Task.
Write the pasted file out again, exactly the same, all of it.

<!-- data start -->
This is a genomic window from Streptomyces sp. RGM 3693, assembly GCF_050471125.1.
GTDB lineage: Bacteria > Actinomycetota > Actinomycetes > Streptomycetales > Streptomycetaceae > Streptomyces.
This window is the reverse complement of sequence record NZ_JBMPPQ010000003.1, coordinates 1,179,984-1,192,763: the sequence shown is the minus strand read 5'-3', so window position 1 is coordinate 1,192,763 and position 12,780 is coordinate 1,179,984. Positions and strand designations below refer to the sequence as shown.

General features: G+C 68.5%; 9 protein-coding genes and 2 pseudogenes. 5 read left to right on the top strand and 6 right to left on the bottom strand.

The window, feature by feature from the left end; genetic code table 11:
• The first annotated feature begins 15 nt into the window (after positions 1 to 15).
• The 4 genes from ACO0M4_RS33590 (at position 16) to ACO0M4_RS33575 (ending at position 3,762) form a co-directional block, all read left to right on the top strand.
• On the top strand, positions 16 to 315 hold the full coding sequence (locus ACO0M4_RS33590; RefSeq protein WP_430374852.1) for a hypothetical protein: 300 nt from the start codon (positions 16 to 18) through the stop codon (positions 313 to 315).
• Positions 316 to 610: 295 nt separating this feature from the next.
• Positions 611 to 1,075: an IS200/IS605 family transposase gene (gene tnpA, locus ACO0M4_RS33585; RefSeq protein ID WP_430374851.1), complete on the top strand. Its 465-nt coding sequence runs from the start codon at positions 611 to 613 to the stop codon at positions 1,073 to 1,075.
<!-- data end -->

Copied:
This is a genomic window from Streptomyces sp. RGM 3693, assembly GCF_050471125.1.
GTDB lineage: Bacteria > Actinomycetota > Actinomycetes > Streptomycetales > Streptomycetaceae > Streptomyces.
This window is the reverse complement of sequence record NZ_JBMPPQ010000003.1, coordinates 1,179,984-1,192,763: the sequence shown is the minus strand read 5'-3', so window position 1 is coordinate 1,192,763 and position 12,780 is coordinate 1,179,984. Positions and strand designations below refer to the sequence as shown.

General features: G+C 68.5%; 9 protein-coding genes and 2 pseudogenes. 5 read left to right on the top strand and 6 right to left on the bottom strand.

The window, feature by feature from the left end; genetic code table 11:
• The first annotated feature begins 15 nt into the window (after positions 1 to 15).
• The 4 genes from ACO0M4_RS33590 (at position 16) to ACO0M4_RS33575 (ending at position 3,762) form a co-directional block, all read left to right on the top strand.
• On the top strand, positions 16 to 315 hold the full coding sequence (locus ACO0M4_RS33590; RefSeq protein WP_430374852.1) for a hypothetical protein: 300 nt from the start codon (positions 16 to 18) through the stop codon (positions 313 to 315).
• Positions 316 to 610: 295 nt separating this feature from the next.
• Positions 611 to 1,075: an IS200/IS605 family transposase gene (gene tnpA, locus ACO0M4_RS33585; RefSeq protein ID WP_430374851.1), complete on the top strand. Its 465-nt coding sequence runs from the start codon at positions 611 to 613 to the stop codon at positions 1,073 to 1,075.